Chyr says that over time, the name ‘relativity’ increasingly seemed like a bad fit for his game's high concept. “The problem is that when people hear ‘relativity’ they think of Einstein’s theory, and they then think it relates to time dilation, which the game doesn't have” he tells me. “It is based on the idea that different gravities are relative to one another, but it’s difficult to override the prominent idea that people think of time when they hear relativity. So it was always going to be an uphill battle to get people to think the puzzles aren’t related to time.”

As he walks me through how he came up with the new title, it’s clear that the process itself has been very useful from a design point of view, forcing him to analyze what exactly his game has become, and how to encapsulate that in the minimum of words.

“I played Starseed Pilgrim, and that had a huge impact on the puzzle design of the game for me. Also, that game used to be called ‘Platform Planter’, when it started. It describes what the game is, and the game still builds out from that idea, and I think that Droqen [the developer of Starseed Pilgrim] could have released it as Platform Planter, but he came out with Starseed Pilgrim instead, which is not related to the mechanics, but is rooted in the theme. To me it’s so much more evocative, and I think Starseed Pilgrim is a beautiful name.’

“I think ‘Relativity’ is my version of Platform Planter, and came about when I was first prototyping and trying out ideas. Now the game is totally different. Now it’s called Manifold Garden. ‘Manifold’ is a math term that deals with the world wrapping that is in the game. It means that locally it’s Euclidian, but globally it may be non-Euclidean. I feel like in that regard ‘Relativity’ really doesn’t work, because you are walking up walls and changing gravity, sure, but it has gone a lot farther than that. So ‘manifold’ is a term to describe the way the world puts itself together, but is also something that refers to all these various mechanics compounding onto one another.’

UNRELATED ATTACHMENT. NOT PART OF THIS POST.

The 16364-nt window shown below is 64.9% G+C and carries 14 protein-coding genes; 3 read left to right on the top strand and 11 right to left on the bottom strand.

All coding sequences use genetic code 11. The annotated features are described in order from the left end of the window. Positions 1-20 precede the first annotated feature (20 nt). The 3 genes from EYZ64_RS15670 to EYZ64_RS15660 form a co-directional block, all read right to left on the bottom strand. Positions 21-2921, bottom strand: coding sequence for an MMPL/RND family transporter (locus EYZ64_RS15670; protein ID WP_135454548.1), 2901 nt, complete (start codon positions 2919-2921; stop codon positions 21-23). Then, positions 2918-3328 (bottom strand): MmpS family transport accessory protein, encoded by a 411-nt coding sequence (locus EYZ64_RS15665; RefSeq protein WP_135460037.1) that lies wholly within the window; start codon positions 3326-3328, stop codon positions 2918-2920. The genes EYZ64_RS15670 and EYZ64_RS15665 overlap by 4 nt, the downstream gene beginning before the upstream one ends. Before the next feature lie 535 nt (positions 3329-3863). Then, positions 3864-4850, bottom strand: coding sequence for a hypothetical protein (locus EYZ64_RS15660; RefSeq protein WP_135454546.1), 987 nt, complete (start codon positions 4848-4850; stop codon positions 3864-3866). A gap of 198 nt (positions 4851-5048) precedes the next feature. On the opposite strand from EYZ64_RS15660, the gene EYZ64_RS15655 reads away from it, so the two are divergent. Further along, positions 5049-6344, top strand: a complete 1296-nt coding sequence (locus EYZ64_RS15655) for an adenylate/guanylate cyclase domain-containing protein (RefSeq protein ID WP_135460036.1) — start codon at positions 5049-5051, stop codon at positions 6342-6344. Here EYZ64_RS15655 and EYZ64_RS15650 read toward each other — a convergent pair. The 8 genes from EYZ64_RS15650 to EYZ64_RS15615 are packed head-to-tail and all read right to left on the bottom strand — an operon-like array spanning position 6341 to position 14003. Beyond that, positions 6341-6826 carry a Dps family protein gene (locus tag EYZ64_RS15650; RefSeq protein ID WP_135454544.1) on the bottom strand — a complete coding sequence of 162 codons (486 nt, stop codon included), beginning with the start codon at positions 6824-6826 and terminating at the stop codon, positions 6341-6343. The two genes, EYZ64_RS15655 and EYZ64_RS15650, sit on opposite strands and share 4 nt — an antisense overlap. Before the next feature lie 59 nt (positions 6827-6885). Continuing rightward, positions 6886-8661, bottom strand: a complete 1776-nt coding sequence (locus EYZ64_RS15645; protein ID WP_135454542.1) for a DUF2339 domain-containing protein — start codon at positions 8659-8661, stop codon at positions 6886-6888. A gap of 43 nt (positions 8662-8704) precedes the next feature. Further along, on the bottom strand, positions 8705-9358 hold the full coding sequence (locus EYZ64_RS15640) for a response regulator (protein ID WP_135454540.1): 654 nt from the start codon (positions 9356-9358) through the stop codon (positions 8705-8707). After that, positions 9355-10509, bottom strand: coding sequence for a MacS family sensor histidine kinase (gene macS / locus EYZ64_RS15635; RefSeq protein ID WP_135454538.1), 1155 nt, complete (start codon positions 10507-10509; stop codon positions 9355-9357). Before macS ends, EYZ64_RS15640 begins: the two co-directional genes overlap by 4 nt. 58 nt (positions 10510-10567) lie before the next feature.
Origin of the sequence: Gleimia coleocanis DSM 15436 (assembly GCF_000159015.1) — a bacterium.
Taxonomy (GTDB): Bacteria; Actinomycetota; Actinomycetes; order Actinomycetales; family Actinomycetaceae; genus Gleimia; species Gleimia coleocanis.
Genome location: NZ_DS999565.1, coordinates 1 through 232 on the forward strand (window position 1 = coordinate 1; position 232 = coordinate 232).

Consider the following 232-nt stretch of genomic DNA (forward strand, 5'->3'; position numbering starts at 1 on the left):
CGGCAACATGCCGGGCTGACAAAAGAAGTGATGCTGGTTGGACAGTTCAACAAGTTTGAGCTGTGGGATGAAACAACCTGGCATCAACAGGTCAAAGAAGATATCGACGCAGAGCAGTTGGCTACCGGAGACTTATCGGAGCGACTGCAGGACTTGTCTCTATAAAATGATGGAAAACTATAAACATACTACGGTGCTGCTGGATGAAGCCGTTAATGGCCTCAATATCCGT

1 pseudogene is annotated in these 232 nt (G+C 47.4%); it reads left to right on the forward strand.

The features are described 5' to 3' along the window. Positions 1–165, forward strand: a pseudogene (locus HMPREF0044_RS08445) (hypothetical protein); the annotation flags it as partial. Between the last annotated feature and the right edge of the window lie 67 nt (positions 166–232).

“The ‘garden part’, now that I think of it, comes very much from Starseed Pilgrim. Japanese architecture has had a huge influence on the game, so you have gardening from a mechanical sense which we use to gate puzzles, but also a lot of what we’re interested in from the architectural side comes from Japanese garden designs.”

There’s no denying that the name of a game can have a huge impact on the perceptions of the player as they approach playing it, which Chyr’s example of Starseed Pilgrim/Platform Planter reinforces strongly. The concern, and the challenge for Chyr and those working with him on Manifold Garden, is making sure that altering the title at this late stage in development doesn’t prevent them from harnessing all the anticipation and interest that they’ve garnered over the past two years.

Chyr is hopeful it will be worth it. "The game hasn’t come out yet, and ultimately whatever attention you get pre-release doesn’t really matter compared to the attention you get after the release," he says.